Given the high cost of buying a home, many Singaporeans try to reduce costs wherever possible.

Often, this means excluding a property agent, and trusting yourself to inspect the property.

Buying a resale property without an agent might seem daunting at first. But if you follow this step-by-step guide in our latest GoBearTV episode, you’ll find that it’s easier than you imagined.


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Getting a resale property without an agent is undoubtedly a good way to save on the cost. But with or without an agent to help you through the process, you should also take extra care here’s what you should be careful to check:

Look up the transaction history for the area

To figure out whether you’re getting a fair deal, look up the price history of other homes in the vicinity. One way to do this is to check the Urban Redevelopment Authority’s (URA) transaction records.

In addition, visit property listing sites and look up prices for other units in the same development. This will give you a sense of how well the property appreciates, as well as whether you’re paying a reasonable price.

For a more thorough check, look up reviews by tenants (even if you are not planning to rent it out). The reviews will sometimes reveal complaints or faults about the property, such as irregular cleaning schedules, or constant overbooking of facilities.

Check whether there are ongoing, or recent, en-bloc attempts upon the property

Be wary of this when buying an old property, such as a development that has been around for 20 years or more.

If the property goes en-bloc within three years of you buying it, you’ll be liable to pay the Sellers Stamp Duty (SSD). This is 12% of the property value on the first year, 8% on the second year, and 4% on the third year.

Coupled with the cost of your renovations, an en-bloc within 3 years of your purchase could mean a raw deal for you. Furthermore, en-bloc negotiations can get heated, and you don’t want to be caught in the crossfire.

Check for any lawsuits against the developer

Google the name of the development, along with terms such as “sue” and “lawsuit”. Some developments, such as the The Sail and The Seaview, have attempted to take their developers to court over alleged or real defects.

You don’t want to end up buying a property with serious defects or inconveniences, which a developer refuses to rectify. Besides, the court costs will probably come out of the maintenance fund, so you’d be indirectly paying for it.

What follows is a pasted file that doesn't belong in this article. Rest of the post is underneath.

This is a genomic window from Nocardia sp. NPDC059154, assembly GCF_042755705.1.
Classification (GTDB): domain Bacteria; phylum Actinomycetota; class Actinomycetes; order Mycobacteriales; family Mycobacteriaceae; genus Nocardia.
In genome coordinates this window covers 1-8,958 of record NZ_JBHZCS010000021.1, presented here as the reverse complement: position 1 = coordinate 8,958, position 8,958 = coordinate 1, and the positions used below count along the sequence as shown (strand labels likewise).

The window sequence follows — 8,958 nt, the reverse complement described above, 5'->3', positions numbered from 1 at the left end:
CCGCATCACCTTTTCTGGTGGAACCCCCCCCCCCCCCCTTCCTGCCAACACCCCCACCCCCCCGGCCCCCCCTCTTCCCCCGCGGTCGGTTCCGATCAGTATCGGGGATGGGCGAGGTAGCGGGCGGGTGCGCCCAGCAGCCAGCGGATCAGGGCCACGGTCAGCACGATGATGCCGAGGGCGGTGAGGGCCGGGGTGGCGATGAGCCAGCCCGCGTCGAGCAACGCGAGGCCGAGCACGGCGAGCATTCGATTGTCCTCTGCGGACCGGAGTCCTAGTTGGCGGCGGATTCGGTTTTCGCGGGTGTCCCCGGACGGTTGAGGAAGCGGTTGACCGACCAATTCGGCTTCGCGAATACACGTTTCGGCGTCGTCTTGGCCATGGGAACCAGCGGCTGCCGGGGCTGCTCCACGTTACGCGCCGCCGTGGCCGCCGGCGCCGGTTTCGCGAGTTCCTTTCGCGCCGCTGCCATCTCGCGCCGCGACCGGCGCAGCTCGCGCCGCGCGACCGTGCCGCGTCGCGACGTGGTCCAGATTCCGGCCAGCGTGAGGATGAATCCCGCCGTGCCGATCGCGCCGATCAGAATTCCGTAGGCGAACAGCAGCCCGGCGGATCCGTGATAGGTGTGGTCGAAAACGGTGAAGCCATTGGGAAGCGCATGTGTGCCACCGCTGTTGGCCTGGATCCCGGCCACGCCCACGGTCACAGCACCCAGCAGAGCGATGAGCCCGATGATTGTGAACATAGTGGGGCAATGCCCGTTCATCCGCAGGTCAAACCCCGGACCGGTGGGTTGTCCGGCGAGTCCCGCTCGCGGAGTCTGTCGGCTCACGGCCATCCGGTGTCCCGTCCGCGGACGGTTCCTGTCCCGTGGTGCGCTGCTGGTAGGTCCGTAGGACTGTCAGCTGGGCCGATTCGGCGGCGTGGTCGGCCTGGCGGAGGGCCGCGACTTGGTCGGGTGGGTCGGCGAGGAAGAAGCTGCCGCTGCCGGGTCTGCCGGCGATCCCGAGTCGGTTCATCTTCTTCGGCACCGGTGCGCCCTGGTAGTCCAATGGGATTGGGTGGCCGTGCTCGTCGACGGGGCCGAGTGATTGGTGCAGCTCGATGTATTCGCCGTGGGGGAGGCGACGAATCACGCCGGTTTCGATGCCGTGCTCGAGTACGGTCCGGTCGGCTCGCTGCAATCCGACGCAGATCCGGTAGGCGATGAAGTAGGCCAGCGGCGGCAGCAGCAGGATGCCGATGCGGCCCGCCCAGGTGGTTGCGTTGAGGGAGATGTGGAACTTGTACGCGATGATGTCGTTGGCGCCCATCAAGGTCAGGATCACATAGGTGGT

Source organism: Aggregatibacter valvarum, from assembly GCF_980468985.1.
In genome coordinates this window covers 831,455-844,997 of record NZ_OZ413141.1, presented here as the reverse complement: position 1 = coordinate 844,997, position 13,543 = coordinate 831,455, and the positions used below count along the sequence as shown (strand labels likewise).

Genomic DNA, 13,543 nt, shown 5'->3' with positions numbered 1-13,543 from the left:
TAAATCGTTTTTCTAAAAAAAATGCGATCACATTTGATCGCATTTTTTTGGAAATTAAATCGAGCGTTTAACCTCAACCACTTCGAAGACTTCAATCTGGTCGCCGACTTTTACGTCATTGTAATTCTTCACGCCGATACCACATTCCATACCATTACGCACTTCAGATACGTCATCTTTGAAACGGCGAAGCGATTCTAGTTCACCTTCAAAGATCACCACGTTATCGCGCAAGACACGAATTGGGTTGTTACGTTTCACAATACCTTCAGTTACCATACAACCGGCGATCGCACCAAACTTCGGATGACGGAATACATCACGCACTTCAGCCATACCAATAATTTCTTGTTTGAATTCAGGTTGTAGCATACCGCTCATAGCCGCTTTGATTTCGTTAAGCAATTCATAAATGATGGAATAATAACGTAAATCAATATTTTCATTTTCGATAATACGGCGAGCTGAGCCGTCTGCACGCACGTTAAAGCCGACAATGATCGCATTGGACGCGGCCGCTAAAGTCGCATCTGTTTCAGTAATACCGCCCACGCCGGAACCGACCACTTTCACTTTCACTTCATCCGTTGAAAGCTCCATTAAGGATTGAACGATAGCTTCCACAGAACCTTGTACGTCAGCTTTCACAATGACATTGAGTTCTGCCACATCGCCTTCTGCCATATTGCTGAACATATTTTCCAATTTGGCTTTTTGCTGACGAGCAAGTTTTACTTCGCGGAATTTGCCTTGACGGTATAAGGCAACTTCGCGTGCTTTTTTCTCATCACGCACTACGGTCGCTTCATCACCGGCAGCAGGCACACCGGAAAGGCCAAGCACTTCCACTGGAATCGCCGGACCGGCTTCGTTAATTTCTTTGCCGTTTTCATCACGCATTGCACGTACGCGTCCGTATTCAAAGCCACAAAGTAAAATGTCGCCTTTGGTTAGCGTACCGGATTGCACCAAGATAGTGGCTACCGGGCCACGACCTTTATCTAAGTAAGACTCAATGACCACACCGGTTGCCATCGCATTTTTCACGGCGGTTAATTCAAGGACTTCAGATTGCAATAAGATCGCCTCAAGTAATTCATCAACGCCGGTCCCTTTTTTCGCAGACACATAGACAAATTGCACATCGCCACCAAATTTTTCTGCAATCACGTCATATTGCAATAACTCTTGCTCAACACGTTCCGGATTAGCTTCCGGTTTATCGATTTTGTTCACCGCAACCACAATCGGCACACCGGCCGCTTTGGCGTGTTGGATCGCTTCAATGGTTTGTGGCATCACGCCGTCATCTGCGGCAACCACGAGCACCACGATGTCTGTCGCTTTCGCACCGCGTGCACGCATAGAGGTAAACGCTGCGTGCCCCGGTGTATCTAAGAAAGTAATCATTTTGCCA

A seller may not be eager to disclose such details, so arm yourself with the relevant information. Look up the URA Master Plan

The URA Master Plan for the area tells you what sort of changes to expect over the next decade or so.

For example, the URA Master Plan shows that Paya Lebar is already being developed into a business hub, and that Punggol is slated to become a digital hub.

Of course, everything in the Master Plan will have a positive spin to it. But you must decide if the change is one that suits your specific lifestyle.

If you want to live in a quiet and laid-back neighbourhood, for instance, you may not want it to be turned into a business hub. Or you might abhor crowded malls popping up around the street corners even if it’s good for property values.

Drop by the property at different times of day

If you view the property during odd hours, such as at 2pm or 4pm, you can’t really get a sense of the noise levels and activity. Most people are out at work during this time.

Do drop by the property at hours such as 6.30pm or 9pm. You don’t have to go into the actual unit, just check the common area outside. This will reveal problems such as noisy neighbours, or traffic noises as the roads become more congested.

Another reason to visit at different times, if you go into the unit, is to note the heat levels. Some units receive a direct blast from the sun at times like noon, and can get unbearably warm.

Take note of the carpark situation if you drive